This new birth is available to everyone. God sent His Son into the world, not to rescue a select few—not to harvest the “cream of the crop” and bring down fury on everyone else. His mission was not of judgment, but of salvation. “God so loved the world that He gave His only Son, that whoever believes in Him should not perish but have eternal life. For God did not send his Son into the world to condemn the world, but in order that the world might be saved through him.” Having the new birth is knowing and believing in God’s Son, Jesus Christ. It is the complete dying to our old life, and any attempts to build our own way to God, and surrendering ourselves and our sin to Jesus Christ. And in the drowning death of water and the Spirit, in baptism, God plunges us down together with Jesus in His death, and raises us up a new child of God in the Spirit, in Jesus’ resurrection. This is where God’s children come from, and it is a marvel and a mystery—but the power of Jesus’ resurrection is the power of our new life, and it is the source of a confident and lively trust in Jesus, and the promise of eternal life. In Jesus’ name, Amen.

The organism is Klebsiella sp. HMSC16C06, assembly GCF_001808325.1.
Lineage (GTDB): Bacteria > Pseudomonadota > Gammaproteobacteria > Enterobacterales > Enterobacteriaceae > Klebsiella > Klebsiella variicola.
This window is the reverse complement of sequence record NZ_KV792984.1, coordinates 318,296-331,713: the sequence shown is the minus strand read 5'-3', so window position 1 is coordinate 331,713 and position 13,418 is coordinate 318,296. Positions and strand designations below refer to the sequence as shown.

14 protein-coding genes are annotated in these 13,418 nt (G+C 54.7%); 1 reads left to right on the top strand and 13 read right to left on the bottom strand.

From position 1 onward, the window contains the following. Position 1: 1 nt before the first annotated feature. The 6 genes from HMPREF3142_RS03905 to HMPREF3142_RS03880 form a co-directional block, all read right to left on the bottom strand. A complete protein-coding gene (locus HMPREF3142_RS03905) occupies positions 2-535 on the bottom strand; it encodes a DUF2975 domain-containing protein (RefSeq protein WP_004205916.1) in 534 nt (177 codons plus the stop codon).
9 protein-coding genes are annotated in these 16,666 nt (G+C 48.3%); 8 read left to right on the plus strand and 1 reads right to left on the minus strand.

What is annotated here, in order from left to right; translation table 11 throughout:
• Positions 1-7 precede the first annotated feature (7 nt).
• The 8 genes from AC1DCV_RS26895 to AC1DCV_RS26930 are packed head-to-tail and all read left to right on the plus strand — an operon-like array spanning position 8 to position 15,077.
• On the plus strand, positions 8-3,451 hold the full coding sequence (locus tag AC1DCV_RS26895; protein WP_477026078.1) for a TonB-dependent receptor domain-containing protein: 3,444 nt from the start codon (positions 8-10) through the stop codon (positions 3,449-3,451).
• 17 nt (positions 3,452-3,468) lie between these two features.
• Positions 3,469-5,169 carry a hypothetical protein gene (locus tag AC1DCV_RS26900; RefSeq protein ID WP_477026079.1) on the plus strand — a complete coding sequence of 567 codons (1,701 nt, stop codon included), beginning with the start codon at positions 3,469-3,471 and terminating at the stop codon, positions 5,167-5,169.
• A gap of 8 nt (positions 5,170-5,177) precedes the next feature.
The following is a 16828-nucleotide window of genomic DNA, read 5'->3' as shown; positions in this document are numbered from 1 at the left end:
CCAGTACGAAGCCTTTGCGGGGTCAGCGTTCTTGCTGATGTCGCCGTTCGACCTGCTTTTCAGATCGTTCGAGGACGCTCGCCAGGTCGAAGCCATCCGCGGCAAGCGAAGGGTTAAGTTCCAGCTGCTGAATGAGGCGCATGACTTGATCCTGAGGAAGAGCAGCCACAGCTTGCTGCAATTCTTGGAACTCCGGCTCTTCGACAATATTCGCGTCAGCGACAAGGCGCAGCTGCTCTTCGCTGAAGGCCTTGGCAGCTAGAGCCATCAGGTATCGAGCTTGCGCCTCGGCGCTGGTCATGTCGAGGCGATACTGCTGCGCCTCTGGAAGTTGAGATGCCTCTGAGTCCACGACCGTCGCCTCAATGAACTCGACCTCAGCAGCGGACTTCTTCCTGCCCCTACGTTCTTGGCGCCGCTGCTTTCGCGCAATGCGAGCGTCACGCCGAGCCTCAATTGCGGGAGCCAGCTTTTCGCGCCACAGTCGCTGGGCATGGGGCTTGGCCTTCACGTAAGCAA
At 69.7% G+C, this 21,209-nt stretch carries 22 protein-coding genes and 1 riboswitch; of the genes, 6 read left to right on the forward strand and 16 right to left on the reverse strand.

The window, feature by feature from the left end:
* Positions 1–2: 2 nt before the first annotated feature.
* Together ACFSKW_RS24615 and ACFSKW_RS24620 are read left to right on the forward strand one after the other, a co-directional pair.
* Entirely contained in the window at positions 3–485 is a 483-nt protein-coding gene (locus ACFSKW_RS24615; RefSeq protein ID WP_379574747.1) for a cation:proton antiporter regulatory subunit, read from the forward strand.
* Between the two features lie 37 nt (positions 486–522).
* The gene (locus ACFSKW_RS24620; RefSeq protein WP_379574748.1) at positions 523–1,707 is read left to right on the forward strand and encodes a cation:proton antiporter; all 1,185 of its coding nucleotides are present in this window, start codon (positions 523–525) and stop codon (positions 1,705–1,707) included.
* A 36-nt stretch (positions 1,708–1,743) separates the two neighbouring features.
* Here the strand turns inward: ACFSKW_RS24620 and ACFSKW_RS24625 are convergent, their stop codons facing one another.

Sermon Talking Point
Read past sermons at:   http://thejoshuavictortheory.blogspot.com
Listen to audio at:   http://thejoshuavictortheory.podbean.com


  1. The Pharisees were the most influential and popular Jewish sect, and emphasized strict obedience of the Law. They believed that in order to gain God’s favor, they had to maintain separation from the Gentiles and their ways, and obey the law of Moses (The Lutheran Study Bible, 1557). As a member of the Pharisees and the Jewish ruling council of 70 (the Sanhedrin), Nicodemus was one of the most influential Jews in Jerusalem. Why did he come to Jesus at night? How did he later evidence growth both in faith and in courage? John 7:50; 19:39.